TV and radio presenter, John Humphrys said recently he was deeply pessimistic about the future of journalism and wouldn’t recommend his children or grandchildren to go anywhere near it. Instead, they should ‘train for a profession where they’re more likely to get a decent job with some hope of security’.
A couple of millionaire journalists, Piers Morgan and Ian Hislop, disagreed with Humphrys and testified what wonderful fun they are having thanks to the old racket.
Bully for them. For the ordinary hack, the future looks more darkly Humphrysian. Redundancies and brutal commercial reality mean those with jobs are asked to take on more work across more channels, with less support – and certainly no more money.
For freelancers it’s even tougher. I recently met a friend who used to be a well-paid feature writer on a popular Sunday newspaper. He left to write (very well-received) books on popular history, supplementing the royalties with commissions from his old newspaper. Only now these earn him precisely half what he received 10 years ago.
He’s far from unique. Freelance rates have not risen for a decade: in fact, they’ve declined. Add inflation. Do the maths. However, my friend is also an example of how journalists can reinvent themselves and get back among the good bucks.
He is brilliant at unearthing unusual chunks of history and telling the story concisely and vividly with huge dollops of human interest. It so happens I have a client who needs a historian. My chum will write for the magazine we produce for said client. But he’ll also do blogs and be on tap for events, talks, training – a whole suite of things where his skills are, what I once saw described as, ‘market-relevant’.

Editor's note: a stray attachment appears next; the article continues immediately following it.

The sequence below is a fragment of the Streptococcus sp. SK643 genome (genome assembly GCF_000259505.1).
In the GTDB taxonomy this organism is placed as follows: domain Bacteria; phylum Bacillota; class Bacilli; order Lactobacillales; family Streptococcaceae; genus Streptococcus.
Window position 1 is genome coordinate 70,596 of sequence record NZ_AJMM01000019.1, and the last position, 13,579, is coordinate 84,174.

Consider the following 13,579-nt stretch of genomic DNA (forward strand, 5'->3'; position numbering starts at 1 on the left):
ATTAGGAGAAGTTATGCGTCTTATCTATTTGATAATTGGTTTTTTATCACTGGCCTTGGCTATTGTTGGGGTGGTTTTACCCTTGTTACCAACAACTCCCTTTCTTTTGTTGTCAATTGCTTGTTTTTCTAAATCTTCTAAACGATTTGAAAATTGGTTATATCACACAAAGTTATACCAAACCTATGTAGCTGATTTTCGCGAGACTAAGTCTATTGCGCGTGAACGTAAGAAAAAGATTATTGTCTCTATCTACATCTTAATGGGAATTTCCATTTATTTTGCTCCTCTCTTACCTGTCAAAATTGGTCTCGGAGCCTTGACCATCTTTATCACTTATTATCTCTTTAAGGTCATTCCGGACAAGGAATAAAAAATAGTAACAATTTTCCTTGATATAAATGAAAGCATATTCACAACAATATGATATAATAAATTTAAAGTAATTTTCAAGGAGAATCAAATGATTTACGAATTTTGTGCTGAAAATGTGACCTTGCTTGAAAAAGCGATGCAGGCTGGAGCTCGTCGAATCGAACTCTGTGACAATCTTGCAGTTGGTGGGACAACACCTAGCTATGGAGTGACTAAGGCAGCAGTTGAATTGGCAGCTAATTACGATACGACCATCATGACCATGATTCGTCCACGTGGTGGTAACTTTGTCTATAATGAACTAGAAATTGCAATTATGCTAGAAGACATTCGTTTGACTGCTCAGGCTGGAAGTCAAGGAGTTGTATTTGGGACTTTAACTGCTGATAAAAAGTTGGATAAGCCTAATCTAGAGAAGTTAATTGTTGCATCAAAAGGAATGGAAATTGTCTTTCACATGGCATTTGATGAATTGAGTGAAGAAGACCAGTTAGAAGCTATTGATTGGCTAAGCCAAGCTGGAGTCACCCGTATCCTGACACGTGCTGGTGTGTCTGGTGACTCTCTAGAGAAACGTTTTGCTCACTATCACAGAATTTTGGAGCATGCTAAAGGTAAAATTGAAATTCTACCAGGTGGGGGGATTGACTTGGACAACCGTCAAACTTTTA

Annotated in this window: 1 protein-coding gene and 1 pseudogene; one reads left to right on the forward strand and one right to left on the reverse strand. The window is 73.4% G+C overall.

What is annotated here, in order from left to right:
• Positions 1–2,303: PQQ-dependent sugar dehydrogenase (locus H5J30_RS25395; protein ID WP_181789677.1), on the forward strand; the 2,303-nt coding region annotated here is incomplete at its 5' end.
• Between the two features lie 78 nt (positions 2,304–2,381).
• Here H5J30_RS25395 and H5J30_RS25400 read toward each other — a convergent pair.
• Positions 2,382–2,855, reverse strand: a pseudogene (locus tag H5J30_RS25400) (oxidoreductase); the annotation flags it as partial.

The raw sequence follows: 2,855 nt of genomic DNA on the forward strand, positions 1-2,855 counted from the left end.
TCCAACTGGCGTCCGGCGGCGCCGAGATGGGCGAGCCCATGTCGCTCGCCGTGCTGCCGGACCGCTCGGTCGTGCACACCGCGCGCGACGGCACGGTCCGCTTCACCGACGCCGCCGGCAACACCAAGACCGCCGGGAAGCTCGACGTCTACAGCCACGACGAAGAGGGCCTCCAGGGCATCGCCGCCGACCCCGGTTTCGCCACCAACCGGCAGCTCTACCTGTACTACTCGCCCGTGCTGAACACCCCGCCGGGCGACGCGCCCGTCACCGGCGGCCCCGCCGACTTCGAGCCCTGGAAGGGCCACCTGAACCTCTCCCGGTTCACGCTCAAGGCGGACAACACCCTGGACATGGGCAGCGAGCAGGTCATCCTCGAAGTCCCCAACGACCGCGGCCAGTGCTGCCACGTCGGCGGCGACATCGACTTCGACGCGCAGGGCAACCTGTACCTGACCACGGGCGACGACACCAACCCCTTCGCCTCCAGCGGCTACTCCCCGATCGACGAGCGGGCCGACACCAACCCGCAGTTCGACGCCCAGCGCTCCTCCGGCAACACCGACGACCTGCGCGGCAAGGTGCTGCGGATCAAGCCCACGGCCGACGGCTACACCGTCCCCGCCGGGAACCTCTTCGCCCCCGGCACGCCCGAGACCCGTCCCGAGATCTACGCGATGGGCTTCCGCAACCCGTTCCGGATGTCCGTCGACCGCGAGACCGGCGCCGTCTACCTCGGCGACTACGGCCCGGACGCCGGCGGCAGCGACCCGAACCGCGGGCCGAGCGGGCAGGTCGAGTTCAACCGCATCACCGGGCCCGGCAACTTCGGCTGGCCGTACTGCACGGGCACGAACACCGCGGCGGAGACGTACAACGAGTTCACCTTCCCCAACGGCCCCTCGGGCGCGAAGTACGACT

Granted, not every brand needs an on-tap historian. But ignore the specialism; look at the skills. My friend has contacts. He knows where to go to for information. He reads fast, writes fast and delivers fast (compare that with a social media agency recently taking 35 days to produce a tweet about cheese). Best of all, he can spot a story; and tell it.
I’m forever saying to my journo chums: ‘You don’t know what you’ve got’. These skills you take for granted are hugely in demand, as companies seek fresh ways of connecting with their customers. There is a new and hungry generation of media owners: you just may be more familiar with them as brands that run supermarkets, make cars or fly airplanes.
I am not talking about the controversial area that’s become known as ‘native advertising’; I mean doing mags, blogs, vlogs, tweets, posts and videos of real quality for real people.
My company currently commissions more stuff from journalists than ever before. We have more jobs of all kinds for journos and designers than at any time in the 15-odd years I’ve been here. For our bigger clients, the demand for ‘always-on’ content means we’re operating things that look very much like newsrooms.
John Humphrys may not have been thinking about ‘branded content’ but rather the business of ‘serious print journalism’ (though he has worked for us himself, as does his esteemed old mate, John Simpson). Will Self recently ran a panel on the Future of London for one of our clients – for which he was paid, not pilloried.
So here’s a message for good journos worried about bad times. You may need to reinvent yourself. You’ll certainly have to rethink what publishing means in 2014. You might even have to rename the thing you do. But whatever you call journalism these days – it’s entering a golden era. Seriously.
Mark Jones is an editorial consultant for Cedar and AITO Travel Writer of the Year 2013.